How To Properly Size a UV
Disinfection System for Residential Use
Now that we are well into the late summer selling season for UV disinfection, we thought it would be a good time to offer this refresher article on sizing the UV for itís intended use.
UV systems are designed to do one thing and one thing only, that is to kill bacteria and viruses in your drinking water.
How effectively the UV system works is a function of a number of factors, including flow rate, water quality and pipe size.
In order to properly size your UV system, you must take all of these factors into consideration. The first question to ask yourself is, how many people in the home and what is the typical water use pattern (for example are there five teenagers in the family all having three showers a day?) The next thing to know is are you installing UV system to service the entire household or just the drinking water portion?
Consider if you want purified water in your bath and shower, as wash up water, and for general use throughout the household including outdoor use. The alternative is to install a smaller UV system, typically at the kitchen sink to provide purified sterilized drinking and cooking water only.
Letís assume that the UV system youíve selected is designed to serve the entire household. First, check out the pipe size of your household plumbing, so you can match the plumbing size to the UV port size. Next consider the number of people in the household. For families of up to three people, we recommend a system producing 5 gallons per minute at minimum). Families of up to five or six people with standard water use patterns, would use an 8 gallon per minute UV system, which is the industry standard for most residential installations. Larger homes may require a higher flow rate of up to 12, 15 or even 20 gallons per minute.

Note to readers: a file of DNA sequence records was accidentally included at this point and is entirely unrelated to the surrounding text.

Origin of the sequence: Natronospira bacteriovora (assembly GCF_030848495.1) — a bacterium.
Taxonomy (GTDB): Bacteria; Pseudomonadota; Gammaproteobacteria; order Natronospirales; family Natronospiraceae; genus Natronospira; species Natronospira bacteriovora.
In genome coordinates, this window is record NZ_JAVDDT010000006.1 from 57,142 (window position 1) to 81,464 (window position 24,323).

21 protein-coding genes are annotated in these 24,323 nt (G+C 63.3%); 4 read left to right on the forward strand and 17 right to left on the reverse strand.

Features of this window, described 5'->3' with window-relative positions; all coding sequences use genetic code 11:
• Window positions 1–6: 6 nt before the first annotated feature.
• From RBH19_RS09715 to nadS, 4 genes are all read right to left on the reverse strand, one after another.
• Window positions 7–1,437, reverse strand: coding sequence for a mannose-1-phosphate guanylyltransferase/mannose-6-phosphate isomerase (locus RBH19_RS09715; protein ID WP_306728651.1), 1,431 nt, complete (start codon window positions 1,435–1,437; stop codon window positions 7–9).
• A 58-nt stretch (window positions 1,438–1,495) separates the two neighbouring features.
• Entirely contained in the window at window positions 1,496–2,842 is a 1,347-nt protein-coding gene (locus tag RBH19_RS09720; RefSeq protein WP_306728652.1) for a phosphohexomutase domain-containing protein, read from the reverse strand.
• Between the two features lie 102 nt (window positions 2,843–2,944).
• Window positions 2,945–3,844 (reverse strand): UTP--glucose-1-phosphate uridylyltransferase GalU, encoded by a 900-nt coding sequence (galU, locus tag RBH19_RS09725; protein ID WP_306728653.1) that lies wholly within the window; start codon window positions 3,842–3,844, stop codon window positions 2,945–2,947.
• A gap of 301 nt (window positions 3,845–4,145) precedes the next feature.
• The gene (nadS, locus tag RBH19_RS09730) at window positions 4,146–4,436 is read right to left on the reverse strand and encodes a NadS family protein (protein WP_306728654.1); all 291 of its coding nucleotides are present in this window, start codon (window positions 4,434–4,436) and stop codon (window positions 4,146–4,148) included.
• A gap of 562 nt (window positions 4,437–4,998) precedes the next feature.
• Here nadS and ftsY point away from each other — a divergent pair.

Next consider the quality of the source water supplied to you home. Ideally, the water should be clear and clean. If thatís not the case, we recommend a dual filtration system be installed just ahead of the UV disinfection system. The filtration system should include a 5 u sediment filter and a carbon filter. The sediment filter will remove suspended particles from the water stream thereby improving the clarity of the water. The carbon filter will remove foul taste and odor along with a wide variety of chemical contaminants that may be present in the water supply.
To provide proper disinfection, and kill all of the bacteria and viruses that may be present in your drinking water, your UV system must be sized to provide the proper UV dose. Letís take for example, the most common bacteria found in drinking water supplies that being E. coli. This insidious bacteria is relatively simple to totally destroy if your UV system is properly sized. The E. coli bacteria requires less than 6 millijoules of UV energy to destroy more than 99.99% of the bacteria present. A typical UV system will provide well in excel of that UV dose, maybe as high as 10 times that dose. Other types of bacteria and viruses that may be present in the water will have their own UV dose profile, and therefore a specific UV dose required in order to kill them. For this reason, we recommend over sizing any UV system.
When deciding on a UV system for your home, consult the UV dose charts that are available with the UV system in order to determine if one UV dose is applicable to your system. We recommend selecting only systems that provide at least 30 millijoules of UV energy at the end of lamp life time frame. End of lamp life refers to one year after the installation of a new UV lamp at which point the UV lamp will be at its weakest point.
Call or email us for more information for help in sizing your UV application.